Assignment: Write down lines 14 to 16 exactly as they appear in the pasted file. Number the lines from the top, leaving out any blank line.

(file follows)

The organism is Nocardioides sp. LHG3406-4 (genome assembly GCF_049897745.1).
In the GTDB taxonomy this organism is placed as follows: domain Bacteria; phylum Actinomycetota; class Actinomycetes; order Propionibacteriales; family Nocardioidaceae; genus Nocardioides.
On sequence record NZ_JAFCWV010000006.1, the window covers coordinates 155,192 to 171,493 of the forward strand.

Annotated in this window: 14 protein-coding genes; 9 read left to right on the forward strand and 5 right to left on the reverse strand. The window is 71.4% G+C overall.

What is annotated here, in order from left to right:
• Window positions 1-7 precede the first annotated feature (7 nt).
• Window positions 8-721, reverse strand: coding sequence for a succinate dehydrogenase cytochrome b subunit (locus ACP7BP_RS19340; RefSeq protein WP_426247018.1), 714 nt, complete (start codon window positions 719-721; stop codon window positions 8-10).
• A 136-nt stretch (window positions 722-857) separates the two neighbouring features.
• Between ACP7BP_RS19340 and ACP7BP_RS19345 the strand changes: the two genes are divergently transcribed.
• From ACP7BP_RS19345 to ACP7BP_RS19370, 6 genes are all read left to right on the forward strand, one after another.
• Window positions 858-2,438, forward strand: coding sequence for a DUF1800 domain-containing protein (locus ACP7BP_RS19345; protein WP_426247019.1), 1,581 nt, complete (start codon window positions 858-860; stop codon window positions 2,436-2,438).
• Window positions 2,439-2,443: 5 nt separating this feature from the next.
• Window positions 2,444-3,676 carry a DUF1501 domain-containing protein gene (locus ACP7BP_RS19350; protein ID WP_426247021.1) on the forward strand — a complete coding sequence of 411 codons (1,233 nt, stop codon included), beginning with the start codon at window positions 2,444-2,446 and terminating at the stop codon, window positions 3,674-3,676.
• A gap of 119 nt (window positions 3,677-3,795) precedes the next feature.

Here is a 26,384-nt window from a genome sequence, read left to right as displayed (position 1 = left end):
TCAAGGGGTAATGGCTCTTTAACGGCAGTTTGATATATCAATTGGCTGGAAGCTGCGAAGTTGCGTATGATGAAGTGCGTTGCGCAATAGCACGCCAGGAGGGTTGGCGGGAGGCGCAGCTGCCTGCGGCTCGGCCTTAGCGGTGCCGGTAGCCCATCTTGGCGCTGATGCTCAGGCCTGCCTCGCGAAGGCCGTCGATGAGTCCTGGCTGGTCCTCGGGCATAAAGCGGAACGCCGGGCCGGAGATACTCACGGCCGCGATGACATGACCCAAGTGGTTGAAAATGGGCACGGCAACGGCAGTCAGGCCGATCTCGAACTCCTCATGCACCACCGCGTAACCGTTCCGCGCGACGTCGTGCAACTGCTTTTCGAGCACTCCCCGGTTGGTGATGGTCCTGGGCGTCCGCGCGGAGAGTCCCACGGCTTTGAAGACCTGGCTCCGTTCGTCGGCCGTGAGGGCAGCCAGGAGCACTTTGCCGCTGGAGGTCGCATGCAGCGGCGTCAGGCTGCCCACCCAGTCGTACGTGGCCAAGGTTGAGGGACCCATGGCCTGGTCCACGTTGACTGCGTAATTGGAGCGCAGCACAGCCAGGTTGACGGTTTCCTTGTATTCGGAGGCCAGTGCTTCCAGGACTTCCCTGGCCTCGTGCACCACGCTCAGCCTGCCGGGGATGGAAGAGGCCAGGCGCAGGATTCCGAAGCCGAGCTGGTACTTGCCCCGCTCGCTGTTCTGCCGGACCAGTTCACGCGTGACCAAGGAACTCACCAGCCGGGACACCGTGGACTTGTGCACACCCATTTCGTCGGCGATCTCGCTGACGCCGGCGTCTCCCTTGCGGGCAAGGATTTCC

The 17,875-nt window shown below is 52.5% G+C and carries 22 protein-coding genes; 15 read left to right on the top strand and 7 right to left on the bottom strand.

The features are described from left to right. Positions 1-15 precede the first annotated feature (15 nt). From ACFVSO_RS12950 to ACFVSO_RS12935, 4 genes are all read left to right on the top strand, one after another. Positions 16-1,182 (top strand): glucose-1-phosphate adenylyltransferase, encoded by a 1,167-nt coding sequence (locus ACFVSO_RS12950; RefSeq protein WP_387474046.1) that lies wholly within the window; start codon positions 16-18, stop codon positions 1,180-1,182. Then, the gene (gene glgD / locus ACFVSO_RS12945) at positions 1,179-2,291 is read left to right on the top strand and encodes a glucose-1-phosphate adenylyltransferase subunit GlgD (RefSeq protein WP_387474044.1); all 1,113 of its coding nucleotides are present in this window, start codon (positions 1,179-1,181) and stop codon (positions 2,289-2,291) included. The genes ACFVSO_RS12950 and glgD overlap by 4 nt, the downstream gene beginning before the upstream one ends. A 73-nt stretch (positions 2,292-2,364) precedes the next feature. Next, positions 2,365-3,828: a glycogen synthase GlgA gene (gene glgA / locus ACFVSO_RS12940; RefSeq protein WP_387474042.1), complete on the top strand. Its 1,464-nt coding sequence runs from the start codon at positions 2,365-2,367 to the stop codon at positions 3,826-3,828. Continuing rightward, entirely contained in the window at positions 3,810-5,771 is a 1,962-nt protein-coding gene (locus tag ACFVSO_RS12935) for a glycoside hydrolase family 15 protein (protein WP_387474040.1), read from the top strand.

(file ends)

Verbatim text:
• A gap of 119 nt (window positions 3,677-3,795) precedes the next feature.

Here is a 26,384-nt window from a genome sequence, read left to right as displayed (position 1 = left end):
TCAAGGGGTAATGGCTCTTTAACGGCAGTTTGATATATCAATTGGCTGGAAGCTGCGAAGTTGCGTATGATGAAGTGCGTTGCGCAATAGCACGCCAGGAGGGTTGGCGGGAGGCGCAGCTGCCTGCGGCTCGGCCTTAGCGGTGCCGGTAGCCCATCTTGGCGCTGATGCTCAGGCCTGCCTCGCGAAGGCCGTCGATGAGTCCTGGCTGGTCCTCGGGCATAAAGCGGAACGCCGGGCCGGAGATACTCACGGCCGCGATGACATGACCCAAGTGGTTGAAAATGGGCACGGCAACGGCAGTCAGGCCGATCTCGAACTCCTCATGCACCACCGCGTAACCGTTCCGCGCGACGTCGTGCAACTGCTTTTCGAGCACTCCCCGGTTGGTGATGGTCCTGGGCGTCCGCGCGGAGAGTCCCACGGCTTTGAAGACCTGGCTCCGTTCGTCGGCCGTGAGGGCAGCCAGGAGCACTTTGCCGCTGGAGGTCGCATGCAGCGGCGTCAGGCTGCCCACCCAGTCGTACGTGGCCAAGGTTGAGGGACCCATGGCCTGGTCCACGTTGACTGCGTAATTGGAGCGCAGCACAGCCAGGTTGACGGTTTCCTTGTATTCGGAGGCCAGTGCTTCCAGGACTTCCCTGGCCTCGTGCACCACGCTCAGCCTGCCGGGGATGGAAGAGGCCAGGCGCAGGATTCCGAAGCCGAGCTGGTACTTGCCCCGCTCGCTGTTCTGCCGGACCAGTTCACGCGTGACCAAGGAACTCACCAGCCGGGACACCGTGGACTTGTGCACACCCATTTCGTCGGCGATCTCGCTGACGCCGGCGTCTCCCTTGCGGGCAAGGATTTCC